My name is Tracy McClard and I live in Jackson, MO. In 2008, I lost my barely 17 year old son, Jonathan, in Missouri’s criminal justice system.

Testimony before House of Education of Labor Committee on April 21, 2010. In this picture is Chairman George Miller and me.

Background and Context:

Before I begin telling my family’s experience with having our son in the adult criminal justice system, I would like to give you some data to help put our story into context. Each year, an estimated 200,000 youth go into the adult criminal court and every day 10,000 kids under the age of 18 are incarcerated in adult jails and prisons.

These policies exist even though research shows that prosecuting children as adults causes harm to these youth and does not increase public safety. Reports from the Office of Juvenile Justice and Delinquency Prevention (OJJDP) and the Centers for Disease Control and Prevention (CDC)’s non-federal Task Force on Community Preventive Services, show that prosecuting youth as adults actually increases crime. The CDC report found that youth involved in the adult system are 34% more likely to commit crimes than children who have done similar crimes, but remain in the juvenile justice system. The OJJDP report found that prosecuting youth as adults increases the chances of a youth re-offending and recommended decreasing the number of youth in the adult criminal justice system.

Research also shows that youth in adult jails face unbelievable conditions. First, these youth are at great risk of physical and sexual assault. The National Prison Rape Elimination Commission recently found that “more than any other group of incarcerated persons, youth incarcerated with adults are probably at the highest risk for sexual abuse” and said youth be housed separately from adults. Second, youth in jails typically do not have access to things like education, mental health programs, or substance abuse treatment, especially when compared to kids in juvenile facilities. Finally, and as my family tragically knows too well, youth in adult jails are at a high risk of suicide - youth in adult jails are 36 times more likely to complete suicide in an adult jail than youth juvenile detention facilities.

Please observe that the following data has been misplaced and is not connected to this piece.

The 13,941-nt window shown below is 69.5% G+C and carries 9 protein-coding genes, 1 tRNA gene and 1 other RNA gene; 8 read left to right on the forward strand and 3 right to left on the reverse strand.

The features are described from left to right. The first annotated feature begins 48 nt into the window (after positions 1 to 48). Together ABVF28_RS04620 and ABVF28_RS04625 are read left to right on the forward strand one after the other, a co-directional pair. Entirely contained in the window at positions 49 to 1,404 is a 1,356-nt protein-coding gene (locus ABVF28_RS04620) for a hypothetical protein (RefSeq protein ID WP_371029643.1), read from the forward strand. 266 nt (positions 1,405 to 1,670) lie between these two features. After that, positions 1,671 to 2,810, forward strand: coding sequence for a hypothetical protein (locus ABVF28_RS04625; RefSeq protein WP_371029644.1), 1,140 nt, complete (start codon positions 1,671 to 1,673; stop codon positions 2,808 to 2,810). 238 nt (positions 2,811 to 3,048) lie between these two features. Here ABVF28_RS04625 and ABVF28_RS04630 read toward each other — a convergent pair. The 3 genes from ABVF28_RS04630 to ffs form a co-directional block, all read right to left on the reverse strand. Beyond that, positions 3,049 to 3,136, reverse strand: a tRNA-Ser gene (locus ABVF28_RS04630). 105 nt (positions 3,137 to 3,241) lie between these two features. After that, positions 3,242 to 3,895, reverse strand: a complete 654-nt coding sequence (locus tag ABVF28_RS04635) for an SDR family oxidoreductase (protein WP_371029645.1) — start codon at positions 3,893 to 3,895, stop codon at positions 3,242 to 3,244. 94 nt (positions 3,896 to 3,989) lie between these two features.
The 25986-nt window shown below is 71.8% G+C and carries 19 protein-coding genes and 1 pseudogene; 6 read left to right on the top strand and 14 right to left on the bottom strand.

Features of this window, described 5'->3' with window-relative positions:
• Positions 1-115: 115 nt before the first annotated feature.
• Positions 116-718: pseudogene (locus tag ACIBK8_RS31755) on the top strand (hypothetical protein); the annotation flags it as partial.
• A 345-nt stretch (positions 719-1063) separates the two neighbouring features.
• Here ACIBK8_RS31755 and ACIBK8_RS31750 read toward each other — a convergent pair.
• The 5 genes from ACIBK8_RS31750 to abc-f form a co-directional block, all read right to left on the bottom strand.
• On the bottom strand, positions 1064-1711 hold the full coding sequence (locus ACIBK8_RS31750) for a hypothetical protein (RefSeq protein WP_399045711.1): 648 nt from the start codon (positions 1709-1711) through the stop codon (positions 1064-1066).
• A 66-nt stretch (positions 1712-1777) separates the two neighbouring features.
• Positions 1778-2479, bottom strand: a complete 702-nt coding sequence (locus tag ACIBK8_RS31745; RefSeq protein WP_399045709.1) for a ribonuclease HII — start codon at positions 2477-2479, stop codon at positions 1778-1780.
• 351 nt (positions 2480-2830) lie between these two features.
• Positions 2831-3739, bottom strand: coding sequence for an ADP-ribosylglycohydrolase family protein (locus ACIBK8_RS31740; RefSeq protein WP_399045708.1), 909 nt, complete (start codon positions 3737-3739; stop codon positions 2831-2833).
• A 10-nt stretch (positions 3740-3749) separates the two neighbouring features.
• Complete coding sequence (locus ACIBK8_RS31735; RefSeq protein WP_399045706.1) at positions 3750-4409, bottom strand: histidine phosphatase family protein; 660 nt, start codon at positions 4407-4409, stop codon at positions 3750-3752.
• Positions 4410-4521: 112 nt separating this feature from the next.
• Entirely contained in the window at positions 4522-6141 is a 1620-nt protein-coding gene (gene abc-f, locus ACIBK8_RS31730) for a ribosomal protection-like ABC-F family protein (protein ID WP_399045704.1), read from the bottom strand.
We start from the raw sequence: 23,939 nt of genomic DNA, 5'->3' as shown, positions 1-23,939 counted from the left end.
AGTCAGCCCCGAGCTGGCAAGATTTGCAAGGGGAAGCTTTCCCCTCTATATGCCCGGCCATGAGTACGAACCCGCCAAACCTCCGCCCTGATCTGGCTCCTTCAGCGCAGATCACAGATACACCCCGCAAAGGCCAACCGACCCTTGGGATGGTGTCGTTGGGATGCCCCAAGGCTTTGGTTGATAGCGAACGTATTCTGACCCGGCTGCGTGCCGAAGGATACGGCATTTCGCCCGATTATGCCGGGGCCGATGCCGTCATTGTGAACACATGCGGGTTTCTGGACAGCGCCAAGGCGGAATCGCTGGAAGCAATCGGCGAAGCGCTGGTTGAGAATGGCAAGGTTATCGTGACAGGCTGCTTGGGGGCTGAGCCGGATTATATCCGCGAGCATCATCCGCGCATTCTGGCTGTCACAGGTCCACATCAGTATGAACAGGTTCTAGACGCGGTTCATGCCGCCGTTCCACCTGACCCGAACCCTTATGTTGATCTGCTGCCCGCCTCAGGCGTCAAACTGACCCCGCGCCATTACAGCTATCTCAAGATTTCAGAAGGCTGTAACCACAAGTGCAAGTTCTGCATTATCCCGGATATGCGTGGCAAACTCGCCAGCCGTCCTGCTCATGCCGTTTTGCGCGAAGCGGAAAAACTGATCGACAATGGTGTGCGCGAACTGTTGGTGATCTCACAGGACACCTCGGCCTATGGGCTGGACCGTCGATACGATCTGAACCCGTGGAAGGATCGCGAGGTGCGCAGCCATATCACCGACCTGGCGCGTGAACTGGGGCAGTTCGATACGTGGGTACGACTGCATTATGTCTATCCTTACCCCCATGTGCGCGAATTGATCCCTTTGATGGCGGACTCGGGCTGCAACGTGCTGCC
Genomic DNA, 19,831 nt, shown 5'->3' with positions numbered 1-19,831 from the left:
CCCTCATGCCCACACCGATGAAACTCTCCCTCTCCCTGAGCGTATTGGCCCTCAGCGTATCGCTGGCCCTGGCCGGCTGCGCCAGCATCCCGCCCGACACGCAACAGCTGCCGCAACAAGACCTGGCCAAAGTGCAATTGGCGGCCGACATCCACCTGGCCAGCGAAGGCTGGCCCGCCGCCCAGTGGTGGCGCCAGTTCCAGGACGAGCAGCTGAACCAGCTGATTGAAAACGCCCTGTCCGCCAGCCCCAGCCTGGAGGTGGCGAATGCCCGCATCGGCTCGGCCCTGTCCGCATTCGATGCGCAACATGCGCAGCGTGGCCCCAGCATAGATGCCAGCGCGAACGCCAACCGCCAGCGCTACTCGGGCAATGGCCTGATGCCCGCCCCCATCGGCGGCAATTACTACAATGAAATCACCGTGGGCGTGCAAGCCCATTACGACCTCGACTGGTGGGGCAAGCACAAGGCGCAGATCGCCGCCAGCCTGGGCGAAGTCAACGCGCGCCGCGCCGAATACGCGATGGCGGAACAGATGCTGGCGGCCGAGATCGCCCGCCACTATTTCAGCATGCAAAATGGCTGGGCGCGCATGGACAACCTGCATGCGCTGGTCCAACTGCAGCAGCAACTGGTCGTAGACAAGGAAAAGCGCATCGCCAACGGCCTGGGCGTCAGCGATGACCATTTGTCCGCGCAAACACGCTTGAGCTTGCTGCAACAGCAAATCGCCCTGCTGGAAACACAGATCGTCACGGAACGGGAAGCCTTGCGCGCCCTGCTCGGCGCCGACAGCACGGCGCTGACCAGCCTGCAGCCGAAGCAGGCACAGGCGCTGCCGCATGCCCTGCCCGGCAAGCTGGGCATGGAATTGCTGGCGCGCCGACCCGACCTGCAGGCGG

Recommendations and Conclusion:

Jonathan’s experience taught me that no child should be placed with adults no matter what, because when children are put in with adults they die - physically or mentally. I also believe that all kids deserve a second chance. As a parent, one of the most frustrating things for me was that the court, the judges, and the prosecutors didn’t know my son - they hadn’t raised him like I had; they didn’t even know him as a person - but they weren’t willing to give him the second chance they might have given to their own kids if they were in the same situation. Finally, if the goal of the juvenile and criminal justice system is to keep our communities safe, how safe can our communities be if a kid in Jonathan’s position would have spent five, ten, fifteen or more years in the conditions Jonathan faced and with the role models he had?

In terms of JJDPA reauthorization, I have two main recommendations for the Committee. First, the current JJDPA law has two core requirements - jail removal and sight and sound separation - that recognize the dangers of keeping youth out of adult jails and out of contact with adults in these facilities. However, right now these two requirements only apply to youth who are under the jurisdiction of the juvenile court. Once a youth is charged as an adult, these protections no longer apply and, like Jonathan, kids can be placed in the same cell as adults. I hope the Committee can extend the jail removal and sight and sound protections to all youth under 18, no matter what court they are tried in. The alternative is just too dangerous for our youth and our communities.

Second, I hope that the JJDPA will continue to allow States to have the option to let youth who are convicted in adult court to serve their sentence in juvenile facilities rather than adult prison. It is my understanding that the Office of Juvenile Justice and Delinquency Prevention (OJJDP) recently stopped penalizing States that were allowing youth to serve their time in juvenile facilities and I would like for the Committee to make sure this decision is permanent.
Thank you again for having me here to testify and for giving me the chance to share my story, my family’s story, and Jonathan’s story with you today.

Testimony Transcript:

My testimony before the House Committee on Education and Labor on April 21st, 2010.